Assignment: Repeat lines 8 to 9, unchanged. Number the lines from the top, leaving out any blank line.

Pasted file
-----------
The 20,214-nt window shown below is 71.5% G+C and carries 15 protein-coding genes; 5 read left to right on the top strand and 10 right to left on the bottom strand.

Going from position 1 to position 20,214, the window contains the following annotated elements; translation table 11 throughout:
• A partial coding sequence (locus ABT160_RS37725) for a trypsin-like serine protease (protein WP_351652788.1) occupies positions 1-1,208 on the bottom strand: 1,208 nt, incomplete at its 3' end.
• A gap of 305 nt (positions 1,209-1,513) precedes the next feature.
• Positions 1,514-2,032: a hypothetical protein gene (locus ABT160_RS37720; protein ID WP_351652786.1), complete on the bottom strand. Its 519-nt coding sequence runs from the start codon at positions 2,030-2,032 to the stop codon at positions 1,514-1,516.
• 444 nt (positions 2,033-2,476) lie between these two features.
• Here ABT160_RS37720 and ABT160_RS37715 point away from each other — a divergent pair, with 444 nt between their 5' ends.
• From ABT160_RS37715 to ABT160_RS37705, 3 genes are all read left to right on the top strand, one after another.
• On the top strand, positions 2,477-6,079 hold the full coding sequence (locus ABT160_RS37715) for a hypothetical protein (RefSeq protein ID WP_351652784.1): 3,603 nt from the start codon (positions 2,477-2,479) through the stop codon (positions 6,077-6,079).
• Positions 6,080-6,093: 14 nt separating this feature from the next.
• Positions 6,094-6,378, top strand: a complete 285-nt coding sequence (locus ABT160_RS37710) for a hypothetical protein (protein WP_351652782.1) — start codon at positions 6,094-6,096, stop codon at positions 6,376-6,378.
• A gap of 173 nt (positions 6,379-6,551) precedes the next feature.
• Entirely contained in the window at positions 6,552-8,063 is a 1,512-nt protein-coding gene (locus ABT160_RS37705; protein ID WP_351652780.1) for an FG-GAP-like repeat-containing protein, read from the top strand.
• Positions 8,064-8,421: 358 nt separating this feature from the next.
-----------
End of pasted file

• From ABT160_RS37715 to ABT160_RS37705, 3 genes are all read left to right on the top strand, one after another.
• On the top strand, positions 2,477-6,079 hold the full coding sequence (locus ABT160_RS37715) for a hypothetical protein (RefSeq protein ID WP_351652784.1): 3,603 nt from the start codon (positions 2,477-2,479) through the stop codon (positions 6,077-6,079).